Why did you pick Oklahoma over your other opportunities?
The interest, the history of the program, the coaches were just really genuine and outgoing when I came here on a visit. Coach Venables seemed really interested and very genuine with me. I really felt like it was more of a family atmosphere here compared to the other two and it has been. It’s been a great experience here. It’s been like a giant family to me and the support system has been really great.

As a walk on does it take awhile for coaches to know your name?
I feel like that really just depends on you and your effort and how hard you work. Coaches notice that. They notice guys who fly around to the ball. They notice guys who work hard. They notice guys who are making good grades in class and who are not missing workouts and things like that. Just little things really stick out to those coaches and those coaches take awareness of that.

You were able to play relatively fast?
I did. I redshirted my true freshman year and after that I’ve been able to play a part on special teams.

What was last year like to play in every game and see time at linebacker?
It was great to help my team out. That’s the biggest part is what can I do to help this team in any kind of way, whether it’s special teams, whether it’s defense, it’s up to me to make sure that I’m prepared for that situation if I am to go into a game. I have to be responsible and accountable to my teammates.

How have you and Jordan Evans helped each other?
Jordan’s really smart as a young player—a sophomore. He’s picked up the system really well. I help him with what I can. I have the edge on him so I can know the system a little bit better. I’m not better than Jordan but we both know the system pretty well and I help him when I can and he’ll say a few things to me when I’m not in a place that I need to be and we help each other out when we need it.
Do you think you’ve opened the path for other home schoolers to play Division I football?
I would hope so. Do what your heart desires. If you have the desire to play at a big level, believe in that and strive to make the steps to get there.
Why do you play football?
I love the game. I’ve loved the game since I was a kid. I used to watch Oklahoma way back in the day—Teddy Lehman days, Rocky Calmus days. I loved watching Oklahoma. I remember watching the national championship game against Florida State in my living room as a kid. It’s something that’s been pretty special for me. I was raised in Oklahoma. I was born in Tulsa, raised in Catoosa, grew up mostly in Claremore but Oklahoma was my team and that’s what I wanted to do. I started playing football, loved the game, went up through high school and I had the opportunity to come here and play football and that’s exactly what I wanted to do and that’s what I did.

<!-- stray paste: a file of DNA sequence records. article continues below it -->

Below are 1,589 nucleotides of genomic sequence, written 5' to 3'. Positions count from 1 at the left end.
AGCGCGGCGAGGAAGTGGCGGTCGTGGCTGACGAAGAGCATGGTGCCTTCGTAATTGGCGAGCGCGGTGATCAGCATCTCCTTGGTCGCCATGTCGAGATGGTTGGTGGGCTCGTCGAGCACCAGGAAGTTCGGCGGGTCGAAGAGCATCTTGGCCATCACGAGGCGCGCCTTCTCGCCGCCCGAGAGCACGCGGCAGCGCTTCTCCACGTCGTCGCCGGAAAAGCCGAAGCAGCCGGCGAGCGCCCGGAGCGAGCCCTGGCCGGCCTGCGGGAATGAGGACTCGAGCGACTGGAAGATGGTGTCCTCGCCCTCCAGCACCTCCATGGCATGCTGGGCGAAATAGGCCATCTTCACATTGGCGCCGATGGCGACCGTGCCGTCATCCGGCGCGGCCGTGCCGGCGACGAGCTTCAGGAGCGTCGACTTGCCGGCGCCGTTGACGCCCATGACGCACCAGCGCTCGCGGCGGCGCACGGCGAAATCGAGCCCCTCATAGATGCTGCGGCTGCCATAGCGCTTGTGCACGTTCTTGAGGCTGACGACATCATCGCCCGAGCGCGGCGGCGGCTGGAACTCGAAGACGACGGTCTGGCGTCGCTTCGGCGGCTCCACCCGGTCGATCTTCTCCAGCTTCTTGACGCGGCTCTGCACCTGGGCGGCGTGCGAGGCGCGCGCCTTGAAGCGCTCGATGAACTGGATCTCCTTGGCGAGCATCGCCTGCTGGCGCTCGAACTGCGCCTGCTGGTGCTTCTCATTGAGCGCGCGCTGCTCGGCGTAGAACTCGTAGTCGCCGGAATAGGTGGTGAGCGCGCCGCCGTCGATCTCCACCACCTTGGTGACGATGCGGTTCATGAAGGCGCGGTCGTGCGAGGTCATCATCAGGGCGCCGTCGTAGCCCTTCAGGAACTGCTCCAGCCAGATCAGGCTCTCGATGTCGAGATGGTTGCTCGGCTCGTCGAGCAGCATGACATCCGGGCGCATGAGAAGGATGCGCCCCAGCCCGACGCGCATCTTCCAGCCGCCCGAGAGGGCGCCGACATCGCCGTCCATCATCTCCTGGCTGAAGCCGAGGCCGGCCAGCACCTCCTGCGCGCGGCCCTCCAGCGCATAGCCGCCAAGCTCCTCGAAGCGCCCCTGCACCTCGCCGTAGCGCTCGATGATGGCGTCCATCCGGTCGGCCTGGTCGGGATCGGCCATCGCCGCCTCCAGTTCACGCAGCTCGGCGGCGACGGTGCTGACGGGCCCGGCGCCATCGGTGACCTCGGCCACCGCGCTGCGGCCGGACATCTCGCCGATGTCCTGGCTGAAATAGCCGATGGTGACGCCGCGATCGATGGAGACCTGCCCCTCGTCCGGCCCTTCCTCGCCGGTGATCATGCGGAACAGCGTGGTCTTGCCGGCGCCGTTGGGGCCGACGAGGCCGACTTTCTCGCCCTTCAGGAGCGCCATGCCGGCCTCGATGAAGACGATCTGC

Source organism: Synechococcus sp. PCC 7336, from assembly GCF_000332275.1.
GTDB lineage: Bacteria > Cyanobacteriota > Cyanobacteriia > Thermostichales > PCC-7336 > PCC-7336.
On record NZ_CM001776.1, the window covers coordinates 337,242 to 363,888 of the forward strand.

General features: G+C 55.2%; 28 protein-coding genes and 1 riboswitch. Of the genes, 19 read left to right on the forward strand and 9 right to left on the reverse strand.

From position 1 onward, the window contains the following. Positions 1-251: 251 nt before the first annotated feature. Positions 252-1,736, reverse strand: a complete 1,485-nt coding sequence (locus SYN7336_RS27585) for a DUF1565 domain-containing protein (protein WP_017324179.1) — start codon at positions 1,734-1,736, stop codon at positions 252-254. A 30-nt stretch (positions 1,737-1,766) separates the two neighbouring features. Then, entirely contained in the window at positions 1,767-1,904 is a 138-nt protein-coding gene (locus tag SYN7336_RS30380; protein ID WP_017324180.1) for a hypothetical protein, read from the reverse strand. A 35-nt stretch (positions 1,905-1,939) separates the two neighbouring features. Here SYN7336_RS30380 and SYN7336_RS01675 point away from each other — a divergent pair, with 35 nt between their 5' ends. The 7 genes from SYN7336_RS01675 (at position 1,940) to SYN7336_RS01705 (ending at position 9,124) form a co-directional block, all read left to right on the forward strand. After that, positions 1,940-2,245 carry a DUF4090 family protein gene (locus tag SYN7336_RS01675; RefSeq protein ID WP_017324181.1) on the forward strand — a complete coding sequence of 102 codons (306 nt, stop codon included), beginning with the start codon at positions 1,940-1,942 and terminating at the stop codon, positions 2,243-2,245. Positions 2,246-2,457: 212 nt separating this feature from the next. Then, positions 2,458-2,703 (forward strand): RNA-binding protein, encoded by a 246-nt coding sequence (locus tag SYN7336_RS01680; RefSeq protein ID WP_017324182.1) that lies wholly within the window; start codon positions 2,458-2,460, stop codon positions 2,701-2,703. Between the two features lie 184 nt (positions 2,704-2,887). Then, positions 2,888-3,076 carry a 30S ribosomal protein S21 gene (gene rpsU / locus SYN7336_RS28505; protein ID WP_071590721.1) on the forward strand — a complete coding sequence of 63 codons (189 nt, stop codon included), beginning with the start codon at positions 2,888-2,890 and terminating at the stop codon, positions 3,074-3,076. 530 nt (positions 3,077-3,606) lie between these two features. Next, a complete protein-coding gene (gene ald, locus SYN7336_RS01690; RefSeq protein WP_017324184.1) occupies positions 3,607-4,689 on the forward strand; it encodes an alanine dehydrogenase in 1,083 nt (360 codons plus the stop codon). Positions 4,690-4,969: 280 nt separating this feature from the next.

What do you plan on doing after football?
I’m still kind of thinking about that but next year I would like to pursue higher education, looking to get a master’s. I graduate this December. I’m not exactly sure which direction yet. Coaching would be something I would like to familiarize myself with and really learn so that I am able to do that. We’ll see what happens.

What level do you want to coach?
High school is kind of my thought now. I really don’t know. I’ve kind of got to take things as they come.

When did you start thinking about that?
Probably about a year ago. I’ve kind of been pondering what my future holds. When you’re junior year rolls around you’ve really got to start deciding and thinking and planning on what you’re going to be doing in the future.

Has the time here gone by quick?
It has. When you get here and that first fall camp rolls around and summer, you go through a tough workout or a tough practice and you think to yourself ‘Man, this is never going to end.’ But you see older guys ahead of you graduate and move on and before you know it you look back and you’re looking down at freshman and sophomore guys and you’re already in your last year.

by Ryan Aber
OU Athletics Reporter
Ryan Aber has worked for The Oklahoman since 2006, covering high schools, the Oklahoma City RedHawks, the Oklahoma City Barons and OU football recruiting. An Oklahoma City native, Aber graduated from Northeastern State. Before joining The...